A concerned mother brought in her seven-year-old son. On collecting the boy from school, she had noticed a rash of fine red dots that was most prominent behind his ears but extended to the face and forehead. The patient was well, with no other symptoms. He had not been coughing, vomiting or straining to open his bowels.
Examination revealed an impressive rash of densely packed fine petechiae mainly distributed on the face. There were a few spots on the neck and chest, above the nipple line. The boy was active, with no fever.
The location of the rash within the distribution of the superior vena cava suggested a mechanical cause, but the history failed to reveal a precipitant. He was too well for this to be meningococcal disease or a manifestation of acute leukaemia. In the absence of an obvious cause, immune thrombocytopaenic purpura needed to be excluded.
The boy and his mother were chatting while I was waiting on hold for the paediatric registrar, when the diagnosis revealed itself. The boy told his mother he had been having a competition with his friends to see who could make their face look the most red. He then demonstrated a dramatic forced Valsalva manoeuvre, turning his face a brilliant red and probably producing yet more petechiae.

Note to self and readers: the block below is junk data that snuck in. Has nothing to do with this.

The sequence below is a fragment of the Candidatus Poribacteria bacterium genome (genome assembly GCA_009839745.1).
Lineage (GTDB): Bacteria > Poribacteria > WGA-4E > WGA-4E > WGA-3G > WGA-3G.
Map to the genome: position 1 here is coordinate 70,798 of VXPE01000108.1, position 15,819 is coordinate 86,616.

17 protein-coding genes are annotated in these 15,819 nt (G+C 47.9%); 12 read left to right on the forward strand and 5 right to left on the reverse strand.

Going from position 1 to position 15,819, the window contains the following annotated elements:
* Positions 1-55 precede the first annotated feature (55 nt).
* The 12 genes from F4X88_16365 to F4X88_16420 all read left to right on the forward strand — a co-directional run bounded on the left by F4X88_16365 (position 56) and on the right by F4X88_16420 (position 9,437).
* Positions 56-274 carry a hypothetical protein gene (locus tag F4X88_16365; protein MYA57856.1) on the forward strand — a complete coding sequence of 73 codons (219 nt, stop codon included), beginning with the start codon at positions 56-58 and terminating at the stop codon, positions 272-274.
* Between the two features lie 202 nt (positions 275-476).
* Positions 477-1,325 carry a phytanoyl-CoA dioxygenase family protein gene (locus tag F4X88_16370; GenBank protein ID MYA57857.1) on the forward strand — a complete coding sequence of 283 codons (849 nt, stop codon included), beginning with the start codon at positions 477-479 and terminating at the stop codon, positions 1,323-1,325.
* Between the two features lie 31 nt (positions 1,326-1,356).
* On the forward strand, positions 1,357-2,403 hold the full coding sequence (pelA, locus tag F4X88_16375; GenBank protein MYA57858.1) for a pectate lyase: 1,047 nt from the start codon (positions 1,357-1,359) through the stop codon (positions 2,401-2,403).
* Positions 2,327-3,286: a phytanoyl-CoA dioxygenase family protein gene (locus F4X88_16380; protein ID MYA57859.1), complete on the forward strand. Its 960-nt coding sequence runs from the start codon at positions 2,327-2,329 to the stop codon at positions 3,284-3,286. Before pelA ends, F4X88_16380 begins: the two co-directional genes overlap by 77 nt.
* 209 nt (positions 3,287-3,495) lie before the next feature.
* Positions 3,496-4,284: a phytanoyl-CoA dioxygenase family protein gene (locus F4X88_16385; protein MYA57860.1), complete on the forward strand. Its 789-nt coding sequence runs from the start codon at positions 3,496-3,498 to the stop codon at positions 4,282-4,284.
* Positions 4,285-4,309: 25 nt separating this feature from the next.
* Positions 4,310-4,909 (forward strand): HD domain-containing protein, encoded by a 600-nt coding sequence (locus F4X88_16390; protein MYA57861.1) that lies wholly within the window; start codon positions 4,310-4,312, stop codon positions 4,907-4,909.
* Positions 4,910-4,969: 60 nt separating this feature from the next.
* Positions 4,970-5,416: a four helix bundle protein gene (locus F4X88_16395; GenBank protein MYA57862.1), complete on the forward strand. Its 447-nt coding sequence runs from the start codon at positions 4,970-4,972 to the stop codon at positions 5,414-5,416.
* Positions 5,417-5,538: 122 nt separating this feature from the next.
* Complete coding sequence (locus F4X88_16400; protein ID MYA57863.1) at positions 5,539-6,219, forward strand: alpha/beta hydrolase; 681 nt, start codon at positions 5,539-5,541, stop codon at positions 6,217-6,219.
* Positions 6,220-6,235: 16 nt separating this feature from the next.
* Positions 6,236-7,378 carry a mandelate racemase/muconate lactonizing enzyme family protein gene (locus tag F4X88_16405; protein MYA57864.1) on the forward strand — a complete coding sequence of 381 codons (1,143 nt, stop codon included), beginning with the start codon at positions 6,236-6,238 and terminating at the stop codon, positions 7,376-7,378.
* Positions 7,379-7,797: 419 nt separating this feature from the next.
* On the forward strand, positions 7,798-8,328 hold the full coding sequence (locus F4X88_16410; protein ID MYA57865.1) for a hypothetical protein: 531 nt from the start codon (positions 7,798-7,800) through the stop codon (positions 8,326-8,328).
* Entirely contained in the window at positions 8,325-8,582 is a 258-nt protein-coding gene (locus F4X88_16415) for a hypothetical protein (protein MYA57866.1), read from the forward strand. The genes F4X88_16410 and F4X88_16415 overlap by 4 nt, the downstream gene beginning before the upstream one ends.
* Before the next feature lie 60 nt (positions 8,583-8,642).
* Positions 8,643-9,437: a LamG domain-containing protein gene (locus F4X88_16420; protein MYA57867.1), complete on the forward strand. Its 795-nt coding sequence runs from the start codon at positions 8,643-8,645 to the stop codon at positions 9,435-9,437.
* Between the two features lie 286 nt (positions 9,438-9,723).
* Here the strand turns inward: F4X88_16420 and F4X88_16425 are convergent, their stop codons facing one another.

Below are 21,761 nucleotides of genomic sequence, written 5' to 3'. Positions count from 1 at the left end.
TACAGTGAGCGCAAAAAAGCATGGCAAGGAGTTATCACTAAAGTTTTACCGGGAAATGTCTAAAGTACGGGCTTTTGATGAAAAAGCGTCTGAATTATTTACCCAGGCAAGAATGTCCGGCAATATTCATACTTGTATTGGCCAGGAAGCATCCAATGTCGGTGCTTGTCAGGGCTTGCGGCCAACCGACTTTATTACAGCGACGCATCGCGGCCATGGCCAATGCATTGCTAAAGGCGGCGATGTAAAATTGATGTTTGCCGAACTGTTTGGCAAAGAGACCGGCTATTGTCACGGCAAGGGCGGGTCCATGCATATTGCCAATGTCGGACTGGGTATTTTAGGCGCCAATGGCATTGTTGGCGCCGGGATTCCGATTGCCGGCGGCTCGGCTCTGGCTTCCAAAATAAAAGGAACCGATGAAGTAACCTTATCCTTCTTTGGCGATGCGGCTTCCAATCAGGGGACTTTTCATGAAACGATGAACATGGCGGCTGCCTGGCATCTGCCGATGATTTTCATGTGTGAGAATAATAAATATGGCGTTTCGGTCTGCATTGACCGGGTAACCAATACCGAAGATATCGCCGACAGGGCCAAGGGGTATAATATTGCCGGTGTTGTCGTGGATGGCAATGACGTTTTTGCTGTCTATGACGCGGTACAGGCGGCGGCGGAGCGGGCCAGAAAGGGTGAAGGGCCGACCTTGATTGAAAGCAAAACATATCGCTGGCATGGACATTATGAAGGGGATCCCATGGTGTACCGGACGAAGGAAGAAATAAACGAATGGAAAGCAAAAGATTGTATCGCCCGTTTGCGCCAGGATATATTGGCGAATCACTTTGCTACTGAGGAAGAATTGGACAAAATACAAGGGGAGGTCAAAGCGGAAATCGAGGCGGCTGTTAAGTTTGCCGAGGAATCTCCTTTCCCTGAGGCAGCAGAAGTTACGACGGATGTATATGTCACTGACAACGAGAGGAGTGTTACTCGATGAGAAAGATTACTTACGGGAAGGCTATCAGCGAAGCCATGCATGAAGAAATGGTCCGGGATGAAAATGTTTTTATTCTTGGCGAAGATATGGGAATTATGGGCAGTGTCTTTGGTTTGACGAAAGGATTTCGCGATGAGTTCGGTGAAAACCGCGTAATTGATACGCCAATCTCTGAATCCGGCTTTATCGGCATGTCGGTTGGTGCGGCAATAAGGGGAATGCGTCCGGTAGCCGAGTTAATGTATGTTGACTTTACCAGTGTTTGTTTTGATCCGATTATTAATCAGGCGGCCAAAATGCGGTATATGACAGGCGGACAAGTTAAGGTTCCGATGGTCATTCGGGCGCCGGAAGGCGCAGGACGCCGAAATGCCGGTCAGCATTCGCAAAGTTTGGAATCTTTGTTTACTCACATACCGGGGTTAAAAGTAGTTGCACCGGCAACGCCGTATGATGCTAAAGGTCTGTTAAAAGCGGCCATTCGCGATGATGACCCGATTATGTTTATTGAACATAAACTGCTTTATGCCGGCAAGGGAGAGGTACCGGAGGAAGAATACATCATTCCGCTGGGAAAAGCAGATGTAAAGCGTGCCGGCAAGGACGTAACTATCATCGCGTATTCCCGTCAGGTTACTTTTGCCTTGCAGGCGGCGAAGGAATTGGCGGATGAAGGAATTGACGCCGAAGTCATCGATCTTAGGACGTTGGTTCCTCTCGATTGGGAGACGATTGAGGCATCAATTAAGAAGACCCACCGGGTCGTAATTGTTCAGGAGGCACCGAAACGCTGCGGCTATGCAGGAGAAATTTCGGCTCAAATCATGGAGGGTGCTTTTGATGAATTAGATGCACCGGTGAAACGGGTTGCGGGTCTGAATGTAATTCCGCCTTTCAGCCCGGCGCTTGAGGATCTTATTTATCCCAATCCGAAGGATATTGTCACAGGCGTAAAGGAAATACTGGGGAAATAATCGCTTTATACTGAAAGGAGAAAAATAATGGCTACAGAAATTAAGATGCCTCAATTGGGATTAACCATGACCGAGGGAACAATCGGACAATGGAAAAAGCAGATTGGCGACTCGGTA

Rashes confined to the superior vena cava distribution are unlikely to represent meningococcal disease.1 The phenomenon can occur following a rise in venous and capillary pressure as a result of coughing or vomiting. If the patient is well, reassurance is all that is required. In this instance, the florid rash was the outcome of a childhood game. It was the fortuitous extension of the time taken to listen to the patient story that confirmed the diagnosis and prevented a hospital admission.
- Dr Brodie is a GP in Worcestershire
1. Wells LC, Smith JC, Weston V et al. The child with a non-blanching rash: how likely is meningococcal disease? Arch Dis Child 2001; 85: 218-22.